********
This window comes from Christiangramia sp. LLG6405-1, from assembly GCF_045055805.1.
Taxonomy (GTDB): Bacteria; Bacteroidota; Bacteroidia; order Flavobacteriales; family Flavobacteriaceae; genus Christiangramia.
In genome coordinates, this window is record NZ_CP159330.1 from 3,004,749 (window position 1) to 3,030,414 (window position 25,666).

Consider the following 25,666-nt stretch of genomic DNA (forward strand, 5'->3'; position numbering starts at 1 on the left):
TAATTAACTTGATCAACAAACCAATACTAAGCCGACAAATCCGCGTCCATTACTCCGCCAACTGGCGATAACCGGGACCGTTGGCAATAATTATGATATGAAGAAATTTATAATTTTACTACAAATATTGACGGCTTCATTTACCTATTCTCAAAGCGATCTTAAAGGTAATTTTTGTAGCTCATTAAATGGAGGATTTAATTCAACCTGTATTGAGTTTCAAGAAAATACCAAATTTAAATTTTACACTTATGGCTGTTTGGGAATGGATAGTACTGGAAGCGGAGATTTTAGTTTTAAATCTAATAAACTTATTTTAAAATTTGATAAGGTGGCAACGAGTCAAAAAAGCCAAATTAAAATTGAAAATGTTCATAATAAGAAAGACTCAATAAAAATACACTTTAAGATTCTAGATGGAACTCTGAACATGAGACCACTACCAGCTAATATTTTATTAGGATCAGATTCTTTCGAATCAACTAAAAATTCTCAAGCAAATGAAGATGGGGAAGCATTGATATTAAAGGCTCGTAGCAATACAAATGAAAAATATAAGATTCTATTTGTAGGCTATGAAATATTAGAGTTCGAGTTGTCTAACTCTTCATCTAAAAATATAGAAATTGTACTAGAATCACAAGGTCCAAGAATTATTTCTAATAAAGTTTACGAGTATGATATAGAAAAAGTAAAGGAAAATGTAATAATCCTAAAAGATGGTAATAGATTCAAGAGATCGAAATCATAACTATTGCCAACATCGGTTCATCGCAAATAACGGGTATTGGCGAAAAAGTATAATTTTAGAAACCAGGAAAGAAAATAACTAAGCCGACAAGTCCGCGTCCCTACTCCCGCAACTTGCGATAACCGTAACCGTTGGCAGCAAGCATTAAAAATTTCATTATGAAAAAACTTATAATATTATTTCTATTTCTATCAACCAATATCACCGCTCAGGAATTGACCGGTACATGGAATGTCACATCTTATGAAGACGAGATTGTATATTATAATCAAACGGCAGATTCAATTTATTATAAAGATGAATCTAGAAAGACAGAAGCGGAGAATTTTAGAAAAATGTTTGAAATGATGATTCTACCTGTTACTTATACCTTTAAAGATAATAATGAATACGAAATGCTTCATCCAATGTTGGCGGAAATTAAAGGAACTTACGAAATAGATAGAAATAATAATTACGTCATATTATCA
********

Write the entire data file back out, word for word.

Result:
This window comes from Christiangramia sp. LLG6405-1, from assembly GCF_045055805.1.
Taxonomy (GTDB): Bacteria; Bacteroidota; Bacteroidia; order Flavobacteriales; family Flavobacteriaceae; genus Christiangramia.
In genome coordinates, this window is record NZ_CP159330.1 from 3,004,749 (window position 1) to 3,030,414 (window position 25,666).

Consider the following 25,666-nt stretch of genomic DNA (forward strand, 5'->3'; position numbering starts at 1 on the left):
TAATTAACTTGATCAACAAACCAATACTAAGCCGACAAATCCGCGTCCATTACTCCGCCAACTGGCGATAACCGGGACCGTTGGCAATAATTATGATATGAAGAAATTTATAATTTTACTACAAATATTGACGGCTTCATTTACCTATTCTCAAAGCGATCTTAAAGGTAATTTTTGTAGCTCATTAAATGGAGGATTTAATTCAACCTGTATTGAGTTTCAAGAAAATACCAAATTTAAATTTTACACTTATGGCTGTTTGGGAATGGATAGTACTGGAAGCGGAGATTTTAGTTTTAAATCTAATAAACTTATTTTAAAATTTGATAAGGTGGCAACGAGTCAAAAAAGCCAAATTAAAATTGAAAATGTTCATAATAAGAAAGACTCAATAAAAATACACTTTAAGATTCTAGATGGAACTCTGAACATGAGACCACTACCAGCTAATATTTTATTAGGATCAGATTCTTTCGAATCAACTAAAAATTCTCAAGCAAATGAAGATGGGGAAGCATTGATATTAAAGGCTCGTAGCAATACAAATGAAAAATATAAGATTCTATTTGTAGGCTATGAAATATTAGAGTTCGAGTTGTCTAACTCTTCATCTAAAAATATAGAAATTGTACTAGAATCACAAGGTCCAAGAATTATTTCTAATAAAGTTTACGAGTATGATATAGAAAAAGTAAAGGAAAATGTAATAATCCTAAAAGATGGTAATAGATTCAAGAGATCGAAATCATAACTATTGCCAACATCGGTTCATCGCAAATAACGGGTATTGGCGAAAAAGTATAATTTTAGAAACCAGGAAAGAAAATAACTAAGCCGACAAGTCCGCGTCCCTACTCCCGCAACTTGCGATAACCGTAACCGTTGGCAGCAAGCATTAAAAATTTCATTATGAAAAAACTTATAATATTATTTCTATTTCTATCAACCAATATCACCGCTCAGGAATTGACCGGTACATGGAATGTCACATCTTATGAAGACGAGATTGTATATTATAATCAAACGGCAGATTCAATTTATTATAAAGATGAATCTAGAAAGACAGAAGCGGAGAATTTTAGAAAAATGTTTGAAATGATGATTCTACCTGTTACTTATACCTTTAAAGATAATAATGAATACGAAATGCTTCATCCAATGTTGGCGGAAATTAAAGGAACTTACGAAATAGATAGAAATAATAATTACGTCATATTATCA